Monday, June 22, 2009

Are you helping others prepare for the future?

My last question on every 22 Tweets interview is always the same: "What advice do you have for people going to law school today?" Here's some of the valuable advice the lawyers I've interviewed are giving:

Venkat Balasubramani (@vbalasubramani): tech-internet lawyer

put in 110% percent, but realize there’s much more to life than law..also, don’t listen to the crowd/echo chamber

Nicole Black (@nikiblack): lawyer and legal technology consultant

Your law degree is just one weapon in your arsenal. A law degree does not limit your options-it expands them.

Kelly Erb (@taxgirl): tax lawyer

Life changes constantly. Don’t get sucked into the idea that any single moment, course or grade will define you.

I say that having gotten my lowest grade in law school… in tax law.

Dan Harris (@danharris) international lawyer

I would say don’t go to law school unless you know what you want to do with the degree once U have it.

Erik Heels (@erikjheels): trademark, domain name and patent lawyer

Be yourself. That’s what my mentor (Tom Bohan of told me. Be yourself, and you’ll be fine.

Marshall Isaacs (@marshallrisaacs): tenacious, unrepentant litigator, negotiator and draftsman

Don’t let ‘em convince you that only grades matter. Compassion, persistence and a pressed shirt are just as important.

Bill Marler (@bmarler): food safety advocate

Do not be lazy. Work hard to make yourself invaluable to your clients and your community.

Ben Qualley (@lawyerben): estate and business planning attorney

Take skills-based classes! Mediation, trial advocacy, drafting etc have helped me immensely. Substantive law changes anyway.

Jay Shepherd (@jayshep): employment lawyer

Two words: informational interviews. Meet many people. Don’t send blind résumés. Sell your differentness. And don’t panic!

Lowell Steiger (@steigerlaw): personal injury lawyer

Find the passion in what you do. If you love what you do, good will follow. Law is a wonderful profession.

Tuesday, June 16, 2009

What's wrong with this picture?

"What is the most significant issue currently facing the legal profession?" Here's what your peers are saying when 22 Tweets put the question to them.

David Barrett (@barrettdavid): "The LinkedIn Lawyer"
I think the most significant issue facing the legal profession is transparency …
As consumers get more sophisticated, we need new ways across the understanding gap between lawyers and non-lawyers …
Of course there have been great lawyers forever … and we could videotape them all day and clients would get value ….
But now we are in a new era of transparency … and there are a lot of areas in the profession where light has yet to shine

Kelly Erb (@taxgirl): tax lawyer
Besides layoffs? Image. There are terrible lawyers who have ruined what folks think of us. Most lawyers are good people!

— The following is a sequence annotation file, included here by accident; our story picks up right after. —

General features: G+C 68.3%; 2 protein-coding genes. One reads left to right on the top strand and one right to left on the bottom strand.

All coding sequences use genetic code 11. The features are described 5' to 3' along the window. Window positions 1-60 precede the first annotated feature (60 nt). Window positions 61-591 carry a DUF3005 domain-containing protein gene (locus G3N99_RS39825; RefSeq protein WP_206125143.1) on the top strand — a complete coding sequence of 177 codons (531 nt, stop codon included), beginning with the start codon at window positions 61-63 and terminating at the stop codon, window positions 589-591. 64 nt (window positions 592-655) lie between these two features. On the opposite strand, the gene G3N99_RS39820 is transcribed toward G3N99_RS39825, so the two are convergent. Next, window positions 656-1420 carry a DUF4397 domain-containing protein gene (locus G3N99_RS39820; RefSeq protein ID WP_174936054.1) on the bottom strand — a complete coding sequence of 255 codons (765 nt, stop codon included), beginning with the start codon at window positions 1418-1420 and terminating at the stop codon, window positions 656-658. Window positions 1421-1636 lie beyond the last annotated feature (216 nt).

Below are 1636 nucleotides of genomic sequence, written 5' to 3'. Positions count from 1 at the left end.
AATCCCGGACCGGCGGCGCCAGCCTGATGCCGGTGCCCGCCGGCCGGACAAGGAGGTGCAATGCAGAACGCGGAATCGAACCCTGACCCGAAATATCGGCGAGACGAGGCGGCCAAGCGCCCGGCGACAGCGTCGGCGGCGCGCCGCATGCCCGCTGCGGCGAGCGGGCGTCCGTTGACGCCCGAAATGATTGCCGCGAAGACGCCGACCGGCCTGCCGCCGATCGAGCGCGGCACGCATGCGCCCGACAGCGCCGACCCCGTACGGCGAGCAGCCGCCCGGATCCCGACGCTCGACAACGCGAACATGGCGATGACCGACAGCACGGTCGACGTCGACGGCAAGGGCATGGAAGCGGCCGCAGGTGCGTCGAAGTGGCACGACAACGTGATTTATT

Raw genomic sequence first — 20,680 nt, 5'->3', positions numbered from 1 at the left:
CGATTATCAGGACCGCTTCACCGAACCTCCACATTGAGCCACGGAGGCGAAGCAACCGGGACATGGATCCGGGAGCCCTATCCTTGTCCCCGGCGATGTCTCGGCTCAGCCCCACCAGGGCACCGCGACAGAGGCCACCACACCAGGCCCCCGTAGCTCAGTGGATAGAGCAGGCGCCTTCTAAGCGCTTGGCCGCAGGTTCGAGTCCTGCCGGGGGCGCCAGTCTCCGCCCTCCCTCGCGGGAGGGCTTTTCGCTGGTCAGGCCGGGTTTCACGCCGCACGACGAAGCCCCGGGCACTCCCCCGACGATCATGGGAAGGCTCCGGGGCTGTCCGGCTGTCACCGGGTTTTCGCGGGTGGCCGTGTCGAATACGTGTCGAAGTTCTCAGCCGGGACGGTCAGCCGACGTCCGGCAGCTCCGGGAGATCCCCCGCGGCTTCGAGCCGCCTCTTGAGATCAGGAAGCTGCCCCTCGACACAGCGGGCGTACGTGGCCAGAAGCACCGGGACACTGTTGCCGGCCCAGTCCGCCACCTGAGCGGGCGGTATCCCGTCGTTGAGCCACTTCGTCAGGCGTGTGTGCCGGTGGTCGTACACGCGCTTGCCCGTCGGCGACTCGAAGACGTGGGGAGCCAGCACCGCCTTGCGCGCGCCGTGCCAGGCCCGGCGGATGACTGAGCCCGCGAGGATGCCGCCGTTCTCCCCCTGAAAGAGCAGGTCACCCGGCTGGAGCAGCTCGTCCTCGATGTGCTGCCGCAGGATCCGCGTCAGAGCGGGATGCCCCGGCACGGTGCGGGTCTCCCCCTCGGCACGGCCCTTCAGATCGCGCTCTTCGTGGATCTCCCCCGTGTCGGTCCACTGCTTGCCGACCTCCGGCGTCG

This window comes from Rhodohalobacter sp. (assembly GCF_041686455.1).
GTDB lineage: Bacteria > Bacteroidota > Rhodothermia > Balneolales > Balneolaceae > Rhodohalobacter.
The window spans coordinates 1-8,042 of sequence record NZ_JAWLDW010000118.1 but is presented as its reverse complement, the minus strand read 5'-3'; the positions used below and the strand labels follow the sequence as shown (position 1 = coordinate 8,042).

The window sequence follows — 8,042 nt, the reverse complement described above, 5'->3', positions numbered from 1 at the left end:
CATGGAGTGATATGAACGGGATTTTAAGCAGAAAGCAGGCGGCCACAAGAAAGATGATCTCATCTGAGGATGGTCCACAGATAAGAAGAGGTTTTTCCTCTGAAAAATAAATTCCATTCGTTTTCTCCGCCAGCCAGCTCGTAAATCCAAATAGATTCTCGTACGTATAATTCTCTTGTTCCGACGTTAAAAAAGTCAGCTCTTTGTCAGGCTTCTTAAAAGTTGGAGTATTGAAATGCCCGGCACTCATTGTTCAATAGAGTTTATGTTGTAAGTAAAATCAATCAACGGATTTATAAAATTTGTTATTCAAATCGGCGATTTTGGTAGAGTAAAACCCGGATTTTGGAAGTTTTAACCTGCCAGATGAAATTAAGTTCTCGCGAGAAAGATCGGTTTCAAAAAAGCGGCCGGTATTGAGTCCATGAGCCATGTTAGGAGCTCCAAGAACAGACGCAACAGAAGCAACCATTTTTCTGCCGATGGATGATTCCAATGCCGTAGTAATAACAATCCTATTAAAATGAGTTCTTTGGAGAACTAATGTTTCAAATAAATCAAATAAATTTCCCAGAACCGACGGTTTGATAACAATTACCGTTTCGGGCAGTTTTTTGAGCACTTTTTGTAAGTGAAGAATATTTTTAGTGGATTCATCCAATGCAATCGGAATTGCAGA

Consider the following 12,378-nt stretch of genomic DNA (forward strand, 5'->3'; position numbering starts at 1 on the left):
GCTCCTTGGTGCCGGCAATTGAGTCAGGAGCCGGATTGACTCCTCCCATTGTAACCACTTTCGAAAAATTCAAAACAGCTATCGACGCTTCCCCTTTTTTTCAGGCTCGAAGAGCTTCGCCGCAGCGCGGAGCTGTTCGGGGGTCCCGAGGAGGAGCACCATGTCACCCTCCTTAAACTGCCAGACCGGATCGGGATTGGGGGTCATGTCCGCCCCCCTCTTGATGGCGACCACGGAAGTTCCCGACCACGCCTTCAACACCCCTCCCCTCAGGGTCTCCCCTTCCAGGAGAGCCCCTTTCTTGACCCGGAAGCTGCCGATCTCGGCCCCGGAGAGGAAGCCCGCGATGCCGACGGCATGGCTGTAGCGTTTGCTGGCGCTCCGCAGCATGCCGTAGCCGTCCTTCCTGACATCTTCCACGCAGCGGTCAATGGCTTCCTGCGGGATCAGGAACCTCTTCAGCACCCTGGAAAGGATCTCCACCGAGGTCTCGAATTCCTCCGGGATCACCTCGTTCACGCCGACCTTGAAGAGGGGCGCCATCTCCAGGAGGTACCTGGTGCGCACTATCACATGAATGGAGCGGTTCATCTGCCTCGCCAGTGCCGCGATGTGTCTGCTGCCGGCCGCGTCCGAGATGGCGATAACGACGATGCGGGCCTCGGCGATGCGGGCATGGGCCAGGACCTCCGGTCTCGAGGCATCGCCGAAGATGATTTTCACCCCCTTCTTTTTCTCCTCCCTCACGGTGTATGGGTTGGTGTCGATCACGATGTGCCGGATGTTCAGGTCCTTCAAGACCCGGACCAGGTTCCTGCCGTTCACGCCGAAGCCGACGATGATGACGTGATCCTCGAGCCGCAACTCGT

Scott Gibson (@tradesecretlaw): business lawyer
Lawyers need to think differently about how we serve clients. Focus on client needs, solve their problems, and provide value.

Dan Harris (@danharris): international lawyer
BigLaw costs too much. Firms must move from hourly billing. Abt 75% of my firm’s work is flat fee. Better for clients & for us

Erik Heels (@erikjheels): trademark, domain name and patent lawyer
Learning to speak Plain English. The@creativecommons copyright licenses are a good example of anti-legalese legal writing.

Lack of legal representation for those who cannot afford it.

Tom McLain (@tommclain): international corporate and M&A lawyer
Communicating why lawyers are valuable at whatever billing basis is used. How do you value the lawsuit not filed?

Bill Marler (@bmarler): food safety advocate
Maintaining high legal standards for ethics while experiencing more and more competition.

Jay Shepherd (@jayshep): employment lawyer
Hourly billing, overpaid associates, legalese are killing it. BigLaw is like GM, newspapers, record co’s. Change is coming.

Christian Stegmaier (@cstegmaier): retail / hospitality and appellate lawyer
For younger attys, managing their debt. I feel for those folks…
… For mid-levels and partners, maintaining the pace & staying fresh. It’s a marathon, not a sprint.

Wednesday, June 3, 2009

Why are we still debating?

Are we really still debating whether Twitter is an effective business development tool for lawyers? I can think of at least five reasons why we should move on:
  1. Twitter is not a volume equation. It’s about engaging in a few conversations that lead to meaningful relationships.

  2. Twitter is not just for fun. It’s about exchanging information that helps us get better at what we do.

  3. Twitter is not formulaic. It’s about making the tool valuable for you, not lamenting its inability to do what other tools do.

  4. Twitter is not going away. Whether it’s Twitter or the next great thing, it has changed the nature of business relationships for good.

  5. Twitter is not difficult. It’s easy to do, requires little time and technology, and benefits are quickly realized with minimal effort.
Isn't it time to focus our energy on creating value? 
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